Yes, I really want to be able to adjust aperture, shutter speed, ISO, metering, shoot RAW, etc. Being able to mount my Canon flashes to the X100 is a big plus (even if they’re fully manual), and sync speeds which are much faster than my 60D are great. The X100 has a fixed prime lens, i.e. no “zooming”, period. Having used my 50mm and 30mm exclusively for certain events I knew what that meant and was fine with it. I can lock focus or exposure independently and recompose like I’m used too. The hybrid OVF/EVF is great too. I try to use the OVF most of the time, but fall back to the EVF whenever there is a tricky shot in terms of auto-exposure.



Since the X100 caters to a specific breed of photographer, you can guess that there are lot of people out there trying to optimize and customize their camera. First thing you should do is to get 2 additional batteries (7-8€ on Amazon), a single one will never last more than half a day. I also got the X100 fake leather case. I find the bottom part to protect the camera from rough underground when I set it down, but I almost never use the top cover, even when the X100 is in my backpack. I got myself the lens hood, filter adapter and an UV filter for obvious reasons. A nice addition is a so-called soft-release button which screws into the thread on the shutter release. I’ve only been able to find these on eBay in Germany. Finally, I ordered a camera strap from Gordy’s Camera Straps, see the photo below.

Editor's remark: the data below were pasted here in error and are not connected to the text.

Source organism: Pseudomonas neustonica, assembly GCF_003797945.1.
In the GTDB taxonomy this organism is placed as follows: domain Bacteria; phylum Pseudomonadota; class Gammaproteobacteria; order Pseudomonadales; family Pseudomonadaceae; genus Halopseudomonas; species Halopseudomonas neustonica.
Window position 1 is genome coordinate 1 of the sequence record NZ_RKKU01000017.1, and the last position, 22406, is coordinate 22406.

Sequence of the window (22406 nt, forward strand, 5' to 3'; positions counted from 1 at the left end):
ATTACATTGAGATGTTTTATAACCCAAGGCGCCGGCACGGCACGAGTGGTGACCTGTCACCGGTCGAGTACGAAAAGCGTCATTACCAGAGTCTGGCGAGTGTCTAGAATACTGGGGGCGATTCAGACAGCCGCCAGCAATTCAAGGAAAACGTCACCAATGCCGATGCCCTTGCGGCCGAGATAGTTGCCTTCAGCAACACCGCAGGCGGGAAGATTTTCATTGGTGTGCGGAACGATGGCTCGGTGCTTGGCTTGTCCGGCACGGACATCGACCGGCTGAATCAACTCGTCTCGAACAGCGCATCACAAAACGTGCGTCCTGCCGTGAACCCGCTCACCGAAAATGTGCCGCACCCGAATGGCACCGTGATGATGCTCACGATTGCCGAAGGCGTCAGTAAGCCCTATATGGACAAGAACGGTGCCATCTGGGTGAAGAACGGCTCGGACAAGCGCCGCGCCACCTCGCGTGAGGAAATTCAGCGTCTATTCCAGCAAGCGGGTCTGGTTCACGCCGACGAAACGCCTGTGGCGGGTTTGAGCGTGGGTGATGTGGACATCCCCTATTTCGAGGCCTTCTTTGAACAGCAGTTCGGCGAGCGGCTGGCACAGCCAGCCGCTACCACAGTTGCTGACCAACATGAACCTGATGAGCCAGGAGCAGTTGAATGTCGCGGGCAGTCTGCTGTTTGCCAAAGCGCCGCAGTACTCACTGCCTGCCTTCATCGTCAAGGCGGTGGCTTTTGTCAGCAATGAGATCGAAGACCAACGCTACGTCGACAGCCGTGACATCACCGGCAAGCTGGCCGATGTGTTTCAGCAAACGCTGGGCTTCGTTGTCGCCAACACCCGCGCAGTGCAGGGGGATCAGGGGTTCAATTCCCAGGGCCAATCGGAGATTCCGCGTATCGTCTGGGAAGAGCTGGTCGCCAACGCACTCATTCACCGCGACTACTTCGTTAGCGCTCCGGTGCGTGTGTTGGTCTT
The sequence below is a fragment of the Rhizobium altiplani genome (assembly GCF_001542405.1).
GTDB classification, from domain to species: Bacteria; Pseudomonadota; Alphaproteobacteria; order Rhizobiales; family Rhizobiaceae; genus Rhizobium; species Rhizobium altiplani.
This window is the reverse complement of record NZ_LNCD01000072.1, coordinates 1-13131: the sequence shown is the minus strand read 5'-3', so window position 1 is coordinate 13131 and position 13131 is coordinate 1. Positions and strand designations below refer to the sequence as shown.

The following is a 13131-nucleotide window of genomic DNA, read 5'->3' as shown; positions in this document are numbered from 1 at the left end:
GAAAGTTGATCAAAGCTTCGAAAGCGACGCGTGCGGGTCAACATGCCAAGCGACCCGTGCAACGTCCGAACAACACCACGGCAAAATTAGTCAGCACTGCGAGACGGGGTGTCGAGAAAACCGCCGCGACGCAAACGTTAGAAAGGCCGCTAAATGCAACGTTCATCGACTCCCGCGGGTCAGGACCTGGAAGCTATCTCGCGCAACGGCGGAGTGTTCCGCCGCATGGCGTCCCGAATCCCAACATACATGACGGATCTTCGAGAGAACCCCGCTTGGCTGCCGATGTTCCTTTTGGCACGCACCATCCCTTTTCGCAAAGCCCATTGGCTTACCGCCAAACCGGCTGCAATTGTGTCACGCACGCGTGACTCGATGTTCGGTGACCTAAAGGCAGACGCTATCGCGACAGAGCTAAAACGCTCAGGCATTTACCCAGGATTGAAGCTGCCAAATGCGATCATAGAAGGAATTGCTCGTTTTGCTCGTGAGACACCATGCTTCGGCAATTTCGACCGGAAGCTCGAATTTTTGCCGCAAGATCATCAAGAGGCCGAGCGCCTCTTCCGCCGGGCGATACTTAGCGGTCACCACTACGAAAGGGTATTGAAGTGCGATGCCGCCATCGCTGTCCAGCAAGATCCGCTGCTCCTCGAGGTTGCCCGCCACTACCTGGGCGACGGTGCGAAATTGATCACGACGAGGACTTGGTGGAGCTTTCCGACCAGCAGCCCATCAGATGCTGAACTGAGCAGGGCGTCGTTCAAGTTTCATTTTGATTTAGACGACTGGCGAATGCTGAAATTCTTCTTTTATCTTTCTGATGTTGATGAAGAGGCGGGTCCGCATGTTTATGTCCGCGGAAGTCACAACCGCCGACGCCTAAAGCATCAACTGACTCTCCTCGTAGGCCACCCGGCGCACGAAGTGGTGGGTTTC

Gordy's Camera Strap


Without reiterating everything said about this great little camera, here is what made lasting impressions on me. I really started to enjoy photography much more again. The X100 is slower than the 60D in almost every aspect, but that automatically forces me to consider a subject before shooting multiple frames. Also, the fixed focal length has a similar effect. The way that Fujifilm tuned the in-camera JPEG processing is breathtaking. I exclusively shoot JPEG with the Astia Film mode and some minor tweaks to shadows. With landscapes and city this is already great, but as soon as people enter the picture you have perfect exposure and warm natural color rendition 95% of the time. I’ve repeatedly been asked whether an out-of-camera JPEG was postprocessed by savvy photographers. Funny thing about the hardware of this baby is that virtually everyone I know wanted to know what kind of funny film camera I was using.